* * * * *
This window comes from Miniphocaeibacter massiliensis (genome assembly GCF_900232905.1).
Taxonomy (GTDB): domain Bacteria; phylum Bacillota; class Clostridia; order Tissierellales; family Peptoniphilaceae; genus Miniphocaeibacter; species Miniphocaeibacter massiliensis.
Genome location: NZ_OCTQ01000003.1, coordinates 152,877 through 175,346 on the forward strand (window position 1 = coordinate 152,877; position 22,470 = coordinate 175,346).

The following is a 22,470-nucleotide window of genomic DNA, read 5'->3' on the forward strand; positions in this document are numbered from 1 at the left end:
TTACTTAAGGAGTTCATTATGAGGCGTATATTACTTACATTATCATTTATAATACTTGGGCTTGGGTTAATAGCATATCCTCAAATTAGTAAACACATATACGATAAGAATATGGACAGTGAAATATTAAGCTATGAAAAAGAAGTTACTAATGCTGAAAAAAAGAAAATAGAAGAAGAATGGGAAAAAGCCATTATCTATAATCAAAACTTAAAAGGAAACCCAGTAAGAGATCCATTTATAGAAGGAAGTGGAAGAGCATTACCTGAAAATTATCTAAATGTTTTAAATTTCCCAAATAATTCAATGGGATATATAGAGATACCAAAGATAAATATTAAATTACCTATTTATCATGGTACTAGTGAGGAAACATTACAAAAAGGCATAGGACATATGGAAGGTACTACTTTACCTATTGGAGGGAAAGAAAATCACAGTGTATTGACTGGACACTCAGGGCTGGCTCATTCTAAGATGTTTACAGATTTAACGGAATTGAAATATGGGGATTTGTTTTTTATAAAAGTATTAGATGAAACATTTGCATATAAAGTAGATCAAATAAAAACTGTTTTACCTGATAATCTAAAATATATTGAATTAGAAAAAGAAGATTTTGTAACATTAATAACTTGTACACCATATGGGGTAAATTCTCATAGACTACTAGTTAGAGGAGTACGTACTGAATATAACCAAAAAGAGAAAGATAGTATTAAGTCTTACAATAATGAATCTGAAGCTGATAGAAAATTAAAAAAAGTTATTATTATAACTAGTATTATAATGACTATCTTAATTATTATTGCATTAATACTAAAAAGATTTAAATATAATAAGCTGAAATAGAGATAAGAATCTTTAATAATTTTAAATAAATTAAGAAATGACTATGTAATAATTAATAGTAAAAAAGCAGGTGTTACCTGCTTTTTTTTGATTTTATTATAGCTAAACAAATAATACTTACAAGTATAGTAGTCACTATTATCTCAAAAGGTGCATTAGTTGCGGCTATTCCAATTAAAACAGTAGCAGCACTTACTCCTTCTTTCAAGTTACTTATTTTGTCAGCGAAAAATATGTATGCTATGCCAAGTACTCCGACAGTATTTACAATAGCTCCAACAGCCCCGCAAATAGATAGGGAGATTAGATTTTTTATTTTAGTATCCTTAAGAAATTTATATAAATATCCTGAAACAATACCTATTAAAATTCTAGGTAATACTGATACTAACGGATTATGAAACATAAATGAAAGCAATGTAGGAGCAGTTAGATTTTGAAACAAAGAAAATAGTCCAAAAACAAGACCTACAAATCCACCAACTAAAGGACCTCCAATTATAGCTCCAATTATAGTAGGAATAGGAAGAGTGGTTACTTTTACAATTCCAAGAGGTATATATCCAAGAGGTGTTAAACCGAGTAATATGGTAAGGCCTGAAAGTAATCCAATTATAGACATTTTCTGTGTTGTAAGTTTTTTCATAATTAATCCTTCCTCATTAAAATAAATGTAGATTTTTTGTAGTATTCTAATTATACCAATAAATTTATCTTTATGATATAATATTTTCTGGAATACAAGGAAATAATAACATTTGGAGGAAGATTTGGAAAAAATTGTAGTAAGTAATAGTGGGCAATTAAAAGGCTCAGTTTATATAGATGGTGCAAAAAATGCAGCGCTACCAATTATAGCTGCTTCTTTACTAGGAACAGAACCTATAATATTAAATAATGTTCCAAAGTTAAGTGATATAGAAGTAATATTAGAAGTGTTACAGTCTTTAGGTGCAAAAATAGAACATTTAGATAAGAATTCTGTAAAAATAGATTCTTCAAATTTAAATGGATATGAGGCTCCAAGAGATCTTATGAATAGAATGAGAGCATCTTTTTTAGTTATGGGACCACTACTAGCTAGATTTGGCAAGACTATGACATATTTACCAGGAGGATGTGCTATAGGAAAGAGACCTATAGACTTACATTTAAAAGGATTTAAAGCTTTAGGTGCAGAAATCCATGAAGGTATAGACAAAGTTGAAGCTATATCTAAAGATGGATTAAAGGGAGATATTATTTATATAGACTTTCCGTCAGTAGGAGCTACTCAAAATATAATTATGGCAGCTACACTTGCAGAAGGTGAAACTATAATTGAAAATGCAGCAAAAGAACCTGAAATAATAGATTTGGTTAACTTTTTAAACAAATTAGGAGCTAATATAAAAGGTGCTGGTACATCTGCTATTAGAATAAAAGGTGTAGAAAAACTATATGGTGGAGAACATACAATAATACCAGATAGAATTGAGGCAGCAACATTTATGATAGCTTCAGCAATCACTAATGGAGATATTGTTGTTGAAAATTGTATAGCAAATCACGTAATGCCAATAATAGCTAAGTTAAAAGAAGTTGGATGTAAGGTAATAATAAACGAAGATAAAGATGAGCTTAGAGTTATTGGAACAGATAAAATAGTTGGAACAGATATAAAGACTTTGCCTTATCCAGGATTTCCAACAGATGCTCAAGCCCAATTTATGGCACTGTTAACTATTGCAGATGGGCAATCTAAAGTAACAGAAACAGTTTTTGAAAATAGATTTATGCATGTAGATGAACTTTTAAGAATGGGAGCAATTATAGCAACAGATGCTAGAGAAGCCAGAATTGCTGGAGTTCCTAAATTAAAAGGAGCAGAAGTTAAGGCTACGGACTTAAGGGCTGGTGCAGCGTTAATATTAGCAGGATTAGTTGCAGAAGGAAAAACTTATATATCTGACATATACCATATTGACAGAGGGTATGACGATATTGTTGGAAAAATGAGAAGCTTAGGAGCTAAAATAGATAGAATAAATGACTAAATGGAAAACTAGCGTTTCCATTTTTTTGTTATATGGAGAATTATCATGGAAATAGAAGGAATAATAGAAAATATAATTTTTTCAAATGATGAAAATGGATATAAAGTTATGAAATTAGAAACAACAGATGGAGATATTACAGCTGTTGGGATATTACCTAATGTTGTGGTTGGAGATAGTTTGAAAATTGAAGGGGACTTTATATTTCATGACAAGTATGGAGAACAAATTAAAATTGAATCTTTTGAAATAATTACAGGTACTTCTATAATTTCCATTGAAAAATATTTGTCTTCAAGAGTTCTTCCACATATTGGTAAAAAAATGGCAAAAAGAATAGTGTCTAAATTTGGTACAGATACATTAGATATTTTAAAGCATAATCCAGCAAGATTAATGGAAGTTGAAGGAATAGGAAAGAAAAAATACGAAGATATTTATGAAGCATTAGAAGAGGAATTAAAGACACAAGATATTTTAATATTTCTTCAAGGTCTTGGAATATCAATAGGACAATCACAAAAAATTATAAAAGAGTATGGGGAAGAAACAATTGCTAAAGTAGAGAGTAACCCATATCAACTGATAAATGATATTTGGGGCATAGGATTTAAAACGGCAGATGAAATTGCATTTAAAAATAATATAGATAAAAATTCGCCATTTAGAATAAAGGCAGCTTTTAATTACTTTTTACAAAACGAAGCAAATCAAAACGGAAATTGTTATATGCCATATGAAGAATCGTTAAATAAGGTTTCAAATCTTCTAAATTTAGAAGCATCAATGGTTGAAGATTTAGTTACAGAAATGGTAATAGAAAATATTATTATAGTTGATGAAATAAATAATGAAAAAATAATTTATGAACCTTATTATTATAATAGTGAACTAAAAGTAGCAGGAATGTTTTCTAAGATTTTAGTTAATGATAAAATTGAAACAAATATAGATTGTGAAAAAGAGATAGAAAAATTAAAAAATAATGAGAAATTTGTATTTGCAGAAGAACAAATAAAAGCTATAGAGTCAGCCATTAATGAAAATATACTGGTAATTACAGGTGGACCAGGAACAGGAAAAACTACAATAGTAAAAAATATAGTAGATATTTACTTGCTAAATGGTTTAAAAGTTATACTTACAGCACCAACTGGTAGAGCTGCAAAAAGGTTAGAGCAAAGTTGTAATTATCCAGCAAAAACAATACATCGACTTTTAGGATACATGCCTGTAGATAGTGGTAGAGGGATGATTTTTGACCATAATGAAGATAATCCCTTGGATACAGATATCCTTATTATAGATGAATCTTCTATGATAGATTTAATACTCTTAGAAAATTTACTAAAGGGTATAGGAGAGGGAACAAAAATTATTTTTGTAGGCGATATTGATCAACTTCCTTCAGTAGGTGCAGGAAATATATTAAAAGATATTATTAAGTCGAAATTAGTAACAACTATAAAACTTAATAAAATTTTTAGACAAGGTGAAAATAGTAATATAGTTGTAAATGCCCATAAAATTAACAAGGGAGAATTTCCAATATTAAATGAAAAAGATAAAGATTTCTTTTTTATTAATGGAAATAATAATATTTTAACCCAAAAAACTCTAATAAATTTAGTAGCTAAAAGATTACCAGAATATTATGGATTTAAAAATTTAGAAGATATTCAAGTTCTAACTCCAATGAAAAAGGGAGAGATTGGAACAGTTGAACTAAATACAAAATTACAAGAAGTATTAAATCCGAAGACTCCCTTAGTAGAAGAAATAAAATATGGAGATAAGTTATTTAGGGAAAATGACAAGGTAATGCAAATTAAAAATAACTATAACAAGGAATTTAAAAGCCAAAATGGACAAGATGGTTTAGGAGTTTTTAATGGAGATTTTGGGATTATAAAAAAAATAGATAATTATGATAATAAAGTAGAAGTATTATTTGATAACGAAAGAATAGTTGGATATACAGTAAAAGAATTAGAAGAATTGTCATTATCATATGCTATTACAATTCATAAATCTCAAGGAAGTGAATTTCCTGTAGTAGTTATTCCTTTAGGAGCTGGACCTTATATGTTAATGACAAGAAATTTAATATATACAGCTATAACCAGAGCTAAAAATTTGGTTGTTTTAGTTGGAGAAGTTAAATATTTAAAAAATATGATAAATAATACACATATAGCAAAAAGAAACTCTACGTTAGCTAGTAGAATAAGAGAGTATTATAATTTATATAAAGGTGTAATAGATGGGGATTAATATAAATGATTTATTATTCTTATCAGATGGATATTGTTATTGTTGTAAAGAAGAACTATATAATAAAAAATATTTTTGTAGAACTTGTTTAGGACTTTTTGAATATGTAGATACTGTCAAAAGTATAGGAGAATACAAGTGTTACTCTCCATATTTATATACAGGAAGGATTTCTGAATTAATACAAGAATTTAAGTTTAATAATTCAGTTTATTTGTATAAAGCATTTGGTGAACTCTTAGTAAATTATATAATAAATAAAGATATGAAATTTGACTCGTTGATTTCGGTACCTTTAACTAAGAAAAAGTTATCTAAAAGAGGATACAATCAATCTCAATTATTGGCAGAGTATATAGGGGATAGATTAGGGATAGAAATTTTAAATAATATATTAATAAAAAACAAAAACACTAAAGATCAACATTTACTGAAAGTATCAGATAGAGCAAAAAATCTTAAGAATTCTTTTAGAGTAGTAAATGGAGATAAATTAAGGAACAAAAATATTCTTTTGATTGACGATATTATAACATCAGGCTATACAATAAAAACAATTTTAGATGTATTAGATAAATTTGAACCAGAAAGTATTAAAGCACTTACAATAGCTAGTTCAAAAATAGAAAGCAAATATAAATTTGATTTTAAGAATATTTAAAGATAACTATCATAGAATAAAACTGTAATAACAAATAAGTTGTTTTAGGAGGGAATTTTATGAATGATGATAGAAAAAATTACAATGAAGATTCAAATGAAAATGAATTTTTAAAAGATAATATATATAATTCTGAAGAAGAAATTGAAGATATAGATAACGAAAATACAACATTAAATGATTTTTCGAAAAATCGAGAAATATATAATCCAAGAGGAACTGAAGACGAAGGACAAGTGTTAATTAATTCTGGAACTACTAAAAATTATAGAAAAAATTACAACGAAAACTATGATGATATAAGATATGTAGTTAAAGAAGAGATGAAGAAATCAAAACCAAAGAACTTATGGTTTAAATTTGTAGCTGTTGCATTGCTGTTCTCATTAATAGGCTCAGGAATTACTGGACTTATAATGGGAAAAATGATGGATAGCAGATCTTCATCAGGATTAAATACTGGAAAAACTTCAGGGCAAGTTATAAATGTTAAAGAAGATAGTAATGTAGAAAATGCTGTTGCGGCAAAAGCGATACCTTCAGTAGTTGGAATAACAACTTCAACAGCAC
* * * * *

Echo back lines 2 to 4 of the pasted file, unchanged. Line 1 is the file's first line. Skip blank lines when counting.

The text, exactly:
Taxonomy (GTDB): domain Bacteria; phylum Bacillota; class Clostridia; order Tissierellales; family Peptoniphilaceae; genus Miniphocaeibacter; species Miniphocaeibacter massiliensis.
Genome location: NZ_OCTQ01000003.1, coordinates 152,877 through 175,346 on the forward strand (window position 1 = coordinate 152,877; position 22,470 = coordinate 175,346).

The following is a 22,470-nucleotide window of genomic DNA, read 5'->3' on the forward strand; positions in this document are numbered from 1 at the left end: